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ItCream (17)

A couple of weeks ago, I hosted a birthday lunch for my younger daughter at Bucca di Beppo restaurant in Cincinnati.  I ordered three of their (large) desserts for the six of us to share:  cheesecake, cannoli and Italian Cream Cake.  I expected the Italian Cream Cake to be the one I’m familiar with that has pecans, coconut and a cream cheese frosting.  The cake here was light-textured with a mascarpone/cream cheese filling/frosting and a drizzle of raspberry sauce.  It seemed to have a very light touch of lemon either in the cake or in the filling.

It was delicious but especially memorable because my 15-year-old grandson loved it so much.  He said he was in heaven when he tasted a piece of this cake – this from a boy who will eat no kind of pie except apple.

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I knew I had to try to duplicate the cake.  I could find no copycat recipes  and spent time looking through recipes for cream cakes, mascarpone filling and raspberry puree to come to this adaptation.

Italian Cream Cake with Raspberry Puree
2 eggs
1 cup granulated sugar
1 tsp. vanilla extract
1-½ cups cake flour
2 tsp. baking powder
¼ tsp. salt
1 cup heavy whipping cream

Preheat oven to 350 degrees F
Grease and flour a 9-inch square cake pan or round pie pan.  I used a vintage tube pan and increased the baking time about 10 minutes.

In a large mixer bowl, beat eggs, sugar and vanilla, beating well.

Combine flour, baking powder and salt.  Add the flour mixture alternately with the whipping cream to the egg mixture, beginning and ending with flour and beating well after each addition.

Pour the batter into the prepared pan and bake at 350 degrees F for 30-40 minutes or until a toothpick inserted into the center of the cake comes out clean.

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Place on wire rack to cool for 5 minutes.  Run a knife around the edges to loosen and invert onto a rack.  Allow to rest for 5-10 minutes, then lift the cake pan off and allow the cake to cool completely.

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When cake is completely cool, separate into layers by placing cake on a piece of parchment paper and inserting toothpicks at the midpoint of the sides of the cake, leaving 3 inches or so between toothpicks.

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Resting a serrated knife on the toothpicks, carefully slice around the cake.  Go around a second time cutting toward the center until cake has been cut in two.

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Place the bottom of the cake on the serving cake plate.

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Mascarpone Filling
1-½ cups heavy whipping cream
2/3 cup powdered sugar, divided
8 oz. mascarpone cheese at room temperature
½ tsp. lemon extract

In the large bowl of a mixer and using whisk attachment, beat whipping cream and 1/3 cup sugar until stiff peaks form.  (Don’t whip too long to form butter.)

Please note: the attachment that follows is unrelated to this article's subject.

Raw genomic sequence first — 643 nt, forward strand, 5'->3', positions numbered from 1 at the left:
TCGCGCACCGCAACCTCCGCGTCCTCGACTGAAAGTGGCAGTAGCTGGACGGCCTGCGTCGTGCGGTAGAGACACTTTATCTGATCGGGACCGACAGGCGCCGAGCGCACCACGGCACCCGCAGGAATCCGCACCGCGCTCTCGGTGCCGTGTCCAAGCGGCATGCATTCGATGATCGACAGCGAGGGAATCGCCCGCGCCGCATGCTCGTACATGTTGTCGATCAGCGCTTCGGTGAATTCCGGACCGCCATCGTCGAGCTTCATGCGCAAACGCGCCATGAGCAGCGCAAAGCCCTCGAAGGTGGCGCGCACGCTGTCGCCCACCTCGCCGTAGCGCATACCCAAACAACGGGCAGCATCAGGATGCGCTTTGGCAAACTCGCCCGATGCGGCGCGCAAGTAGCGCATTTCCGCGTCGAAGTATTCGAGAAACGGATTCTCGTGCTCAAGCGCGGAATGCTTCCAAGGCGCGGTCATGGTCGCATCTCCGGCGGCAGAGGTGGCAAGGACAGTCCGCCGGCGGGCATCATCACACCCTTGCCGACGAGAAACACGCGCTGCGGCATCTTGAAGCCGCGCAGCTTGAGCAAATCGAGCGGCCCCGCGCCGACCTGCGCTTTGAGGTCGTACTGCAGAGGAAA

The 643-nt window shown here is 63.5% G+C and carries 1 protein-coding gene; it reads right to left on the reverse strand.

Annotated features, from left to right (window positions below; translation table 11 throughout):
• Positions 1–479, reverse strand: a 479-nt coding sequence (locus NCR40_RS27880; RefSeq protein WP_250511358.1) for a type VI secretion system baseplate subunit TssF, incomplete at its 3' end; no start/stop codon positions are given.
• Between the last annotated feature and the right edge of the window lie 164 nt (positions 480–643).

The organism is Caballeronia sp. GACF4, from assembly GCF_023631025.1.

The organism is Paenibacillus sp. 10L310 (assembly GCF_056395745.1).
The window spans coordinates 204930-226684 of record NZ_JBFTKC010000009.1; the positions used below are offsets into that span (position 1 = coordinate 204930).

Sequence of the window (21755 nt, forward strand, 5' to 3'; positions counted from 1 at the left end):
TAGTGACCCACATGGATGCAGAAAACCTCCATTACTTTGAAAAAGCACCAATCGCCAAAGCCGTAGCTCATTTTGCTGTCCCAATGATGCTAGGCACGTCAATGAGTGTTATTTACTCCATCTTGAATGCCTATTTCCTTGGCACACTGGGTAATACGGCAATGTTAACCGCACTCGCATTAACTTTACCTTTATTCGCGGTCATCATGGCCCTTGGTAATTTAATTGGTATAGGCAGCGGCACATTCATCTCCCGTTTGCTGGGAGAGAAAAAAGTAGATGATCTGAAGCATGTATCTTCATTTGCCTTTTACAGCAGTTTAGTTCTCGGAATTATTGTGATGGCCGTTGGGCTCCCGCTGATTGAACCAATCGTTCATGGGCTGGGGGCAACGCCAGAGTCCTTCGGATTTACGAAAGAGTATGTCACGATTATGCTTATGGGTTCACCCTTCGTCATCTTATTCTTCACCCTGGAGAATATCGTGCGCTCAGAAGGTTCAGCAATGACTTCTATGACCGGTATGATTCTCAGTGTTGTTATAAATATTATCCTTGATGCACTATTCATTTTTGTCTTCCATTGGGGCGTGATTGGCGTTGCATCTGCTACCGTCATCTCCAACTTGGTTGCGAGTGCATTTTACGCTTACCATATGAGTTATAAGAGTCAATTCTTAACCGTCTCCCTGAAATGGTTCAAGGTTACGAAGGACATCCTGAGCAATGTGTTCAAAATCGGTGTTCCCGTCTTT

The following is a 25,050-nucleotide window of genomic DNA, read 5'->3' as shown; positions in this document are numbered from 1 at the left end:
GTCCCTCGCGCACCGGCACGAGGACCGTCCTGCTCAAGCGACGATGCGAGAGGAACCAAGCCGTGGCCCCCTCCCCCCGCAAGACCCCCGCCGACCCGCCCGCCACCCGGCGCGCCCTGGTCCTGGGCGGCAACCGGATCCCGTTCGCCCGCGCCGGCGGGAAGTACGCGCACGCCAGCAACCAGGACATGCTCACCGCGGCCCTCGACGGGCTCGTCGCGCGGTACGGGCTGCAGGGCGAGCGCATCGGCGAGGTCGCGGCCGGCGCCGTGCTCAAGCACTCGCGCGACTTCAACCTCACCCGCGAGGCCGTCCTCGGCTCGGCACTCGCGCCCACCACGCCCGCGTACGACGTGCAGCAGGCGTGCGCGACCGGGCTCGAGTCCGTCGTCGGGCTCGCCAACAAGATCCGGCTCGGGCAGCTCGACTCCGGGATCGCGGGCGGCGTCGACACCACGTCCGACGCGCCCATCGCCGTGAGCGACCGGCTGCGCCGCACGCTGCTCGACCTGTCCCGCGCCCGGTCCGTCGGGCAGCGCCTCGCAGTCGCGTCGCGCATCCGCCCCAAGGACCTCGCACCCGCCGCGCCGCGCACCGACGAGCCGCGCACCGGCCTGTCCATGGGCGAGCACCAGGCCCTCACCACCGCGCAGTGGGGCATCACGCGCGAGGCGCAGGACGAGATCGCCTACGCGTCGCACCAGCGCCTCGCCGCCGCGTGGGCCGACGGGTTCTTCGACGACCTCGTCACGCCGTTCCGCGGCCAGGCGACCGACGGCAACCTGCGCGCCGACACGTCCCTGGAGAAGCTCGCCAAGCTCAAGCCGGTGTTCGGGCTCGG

In a separate bowl with whisk attachment, beat mascarpone cheese, 1/3 cup sugar and lemon extract until creamy and smooth.

Fold the mascarpone mixture into the whipped cream.

Spoon the mascarpone filling generously on the top of the layer on the plate.  This makes a lot of filling, so you can be generous.

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Place the top layer, cut surface up, on the bottom layer and continue to spoon filling on the top of cake.

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If there is filling left over, it can be placed in a bowl and served along with the cake or refrigerated in a covered container to use as topping on pudding, Jello, etc.  The mascarpone will keep the whipped cream stabilized for about a week.

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Refrigerate the cake until ready to serve and refrigerate any leftovers.

Serve with just a drizzle of raspberry puree.

Raspberry Puree
Two 12-oz bags frozen unsweetened raspberries
2-4 Tblsp. granulated sugar (to taste)

Remove berries from bag and allow to defrost in a strainer over a bowl for 6-8 hours (or overnight).  Microwaving them will take away some of the flavor.

Press with a wooden spoon and then force through a fine sieve to remove seeds.  I used a food mill first and then pressed through a large fine sieve.

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Stir in the granulated sugar, cover and refrigerate.  I like to remove the puree at dinner time and let it set at room temperature until dessert is served.  This makes about 1-½ cups of puree.  Place in a pretty pitcher to drizzle over the cream cake.

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The puree is very strong-flavored and intense, so a drizzle is just right to complement the cake and filling.  Six to eight servings.

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The cake was delicious, although not exactly like Bucca di Beppo’s, but the important thing was that my grandson loved it just as much and asked to take some home with him – I sent him off with the remaining half-cake.

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Red Brolly is offering a free pattern for a really cute, easy-to-make mug carrier and mug rug.  http://www.red-brolly.com/2015/03/butterfly-mug-bag-have-you-made-yours/

The bag is designed to hold a medium sized mug about 6 inches tall x 3 inches diameter …

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and has a pocket for some teabags.

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There is an accompanying mug rug which folds up in back of the mug bag.